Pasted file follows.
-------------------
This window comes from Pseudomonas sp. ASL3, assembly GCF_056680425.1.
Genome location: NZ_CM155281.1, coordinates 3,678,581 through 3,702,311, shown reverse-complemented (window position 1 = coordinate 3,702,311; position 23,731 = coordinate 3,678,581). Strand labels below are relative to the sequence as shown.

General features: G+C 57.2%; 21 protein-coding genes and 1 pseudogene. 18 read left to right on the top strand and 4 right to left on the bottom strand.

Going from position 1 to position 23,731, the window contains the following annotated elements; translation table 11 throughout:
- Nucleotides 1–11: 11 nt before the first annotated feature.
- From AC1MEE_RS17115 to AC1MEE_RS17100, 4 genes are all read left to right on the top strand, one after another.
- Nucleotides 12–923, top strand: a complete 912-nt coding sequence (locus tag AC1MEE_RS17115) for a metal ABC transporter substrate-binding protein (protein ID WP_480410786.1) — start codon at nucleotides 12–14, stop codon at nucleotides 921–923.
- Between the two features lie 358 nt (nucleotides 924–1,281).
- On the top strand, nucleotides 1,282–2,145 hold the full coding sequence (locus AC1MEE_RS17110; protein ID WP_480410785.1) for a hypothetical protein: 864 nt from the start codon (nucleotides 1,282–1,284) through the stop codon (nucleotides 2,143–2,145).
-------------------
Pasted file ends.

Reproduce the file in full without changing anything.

This window comes from Pseudomonas sp. ASL3, assembly GCF_056680425.1.
Genome location: NZ_CM155281.1, coordinates 3,678,581 through 3,702,311, shown reverse-complemented (window position 1 = coordinate 3,702,311; position 23,731 = coordinate 3,678,581). Strand labels below are relative to the sequence as shown.

General features: G+C 57.2%; 21 protein-coding genes and 1 pseudogene. 18 read left to right on the top strand and 4 right to left on the bottom strand.

Going from position 1 to position 23,731, the window contains the following annotated elements; translation table 11 throughout:
- Nucleotides 1–11: 11 nt before the first annotated feature.
- From AC1MEE_RS17115 to AC1MEE_RS17100, 4 genes are all read left to right on the top strand, one after another.
- Nucleotides 12–923, top strand: a complete 912-nt coding sequence (locus tag AC1MEE_RS17115) for a metal ABC transporter substrate-binding protein (protein ID WP_480410786.1) — start codon at nucleotides 12–14, stop codon at nucleotides 921–923.
- Between the two features lie 358 nt (nucleotides 924–1,281).
- On the top strand, nucleotides 1,282–2,145 hold the full coding sequence (locus AC1MEE_RS17110; protein ID WP_480410785.1) for a hypothetical protein: 864 nt from the start codon (nucleotides 1,282–1,284) through the stop codon (nucleotides 2,143–2,145).